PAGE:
Cumberland Times-News

Letters

December 26, 2012

There are ways we can protect our most vulnerable people

I definitely believe no one except a member of the military or a police force needs a semi-automatic or automatic weapon.

I also believe the average American does not need a magazine enabling them to get off multiple shots without reloading. This might, at least, give first responders or potential victims a chance to incapacitate a shooter.

I also believe in the rights of hunters. However, when you’re hunting, you only get one missed shot before the animal bolts away from danger. I also don’t believe the answer to gun violence is more guns.

I don’t hold out much hope that limiting automatic weapons such as the Bushmaster, AR-15s, Glock 10mm, etc., or banning high-capacity magazines will be enacted into law.

The NRA and the gun and ammunition manufacturers they represent are too powerful. They will simply obstruct any legislation hoping the outrage most of us feel dissipates.

That being said, reading in the Washington Post that there is already a proposed law in the Virginia legislature requiring teachers and principals to be armed got me thinking.

Maybe there’s another option while we work to sort out the root causes of our violent society.

Is it access to weapons, cuts in mental health funding, violent movies and video games or parental responsibility? Most likely, it’s all of the above.

When we lived in Amsterdam, they were installing what they called “man traps” in banks and jewelry stores with bullet-proof glass and metal detectors.

It’s basically a vestibule containing two sets of interlocking doors with an intercom and video that can be controlled from another part of the building. A person shows ID and/or explains their purpose for being there.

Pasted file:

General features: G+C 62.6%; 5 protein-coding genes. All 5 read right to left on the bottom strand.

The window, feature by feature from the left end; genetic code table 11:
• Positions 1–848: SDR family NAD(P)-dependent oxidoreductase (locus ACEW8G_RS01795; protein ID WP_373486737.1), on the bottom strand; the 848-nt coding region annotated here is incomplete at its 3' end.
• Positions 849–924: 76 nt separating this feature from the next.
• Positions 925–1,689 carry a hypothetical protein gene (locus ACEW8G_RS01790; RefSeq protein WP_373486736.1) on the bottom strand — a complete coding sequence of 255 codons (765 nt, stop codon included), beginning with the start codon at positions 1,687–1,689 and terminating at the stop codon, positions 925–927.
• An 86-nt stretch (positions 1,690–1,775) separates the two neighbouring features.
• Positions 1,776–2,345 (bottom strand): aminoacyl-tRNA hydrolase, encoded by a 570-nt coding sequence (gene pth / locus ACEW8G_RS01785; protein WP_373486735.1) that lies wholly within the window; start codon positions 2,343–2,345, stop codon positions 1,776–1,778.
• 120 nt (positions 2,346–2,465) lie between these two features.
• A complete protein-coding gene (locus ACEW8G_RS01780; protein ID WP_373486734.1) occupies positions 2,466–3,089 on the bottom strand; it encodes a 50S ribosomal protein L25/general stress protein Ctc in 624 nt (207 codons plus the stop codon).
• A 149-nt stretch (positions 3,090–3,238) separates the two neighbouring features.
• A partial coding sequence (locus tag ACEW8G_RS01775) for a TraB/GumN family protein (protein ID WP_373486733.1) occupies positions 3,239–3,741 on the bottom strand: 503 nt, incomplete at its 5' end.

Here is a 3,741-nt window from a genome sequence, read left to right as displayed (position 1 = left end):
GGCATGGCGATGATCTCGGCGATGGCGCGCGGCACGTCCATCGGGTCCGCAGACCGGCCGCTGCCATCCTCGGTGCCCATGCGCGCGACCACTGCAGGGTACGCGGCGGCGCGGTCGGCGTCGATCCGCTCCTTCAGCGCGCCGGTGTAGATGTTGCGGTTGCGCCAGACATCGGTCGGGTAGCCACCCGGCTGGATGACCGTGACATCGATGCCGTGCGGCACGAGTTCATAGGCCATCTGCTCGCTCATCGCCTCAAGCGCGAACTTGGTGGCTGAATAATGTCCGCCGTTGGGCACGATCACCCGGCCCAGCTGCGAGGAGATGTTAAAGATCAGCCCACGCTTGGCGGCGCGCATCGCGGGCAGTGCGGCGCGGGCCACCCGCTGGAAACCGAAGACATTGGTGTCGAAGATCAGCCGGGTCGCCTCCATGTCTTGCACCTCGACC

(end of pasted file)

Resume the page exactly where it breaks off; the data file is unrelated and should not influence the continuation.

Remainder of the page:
And, mind you, this is in a country where there are very few guns and crimes carried out with a gun are rare.

In the Netherlands if you want to go hunting, you go down to the local armory and sign out your gun.

If a man-trap had been in place, this latest shooter would not have gotten in carrying an arsenal of legal weapons. Additionally, bullet-proof glass everywhere in the school would have prevented the maniac from shooting his way into the building.

This system is also safe enough to be used in schools. Fire code would require that someone could exit the space while denying access to the secure area.

Why is it this, along with bullet-proof windows, couldn’t be federal law?

I can hear it now: “Oh no, our taxes will go up.” But, what kind of country do we want to live in?

A civilized society must have other priorities than simply taxes. I would pay higher taxes to protect our most vulnerable, wouldn’t you?

Elaine Monroe

Capon Bridge, W.Va.

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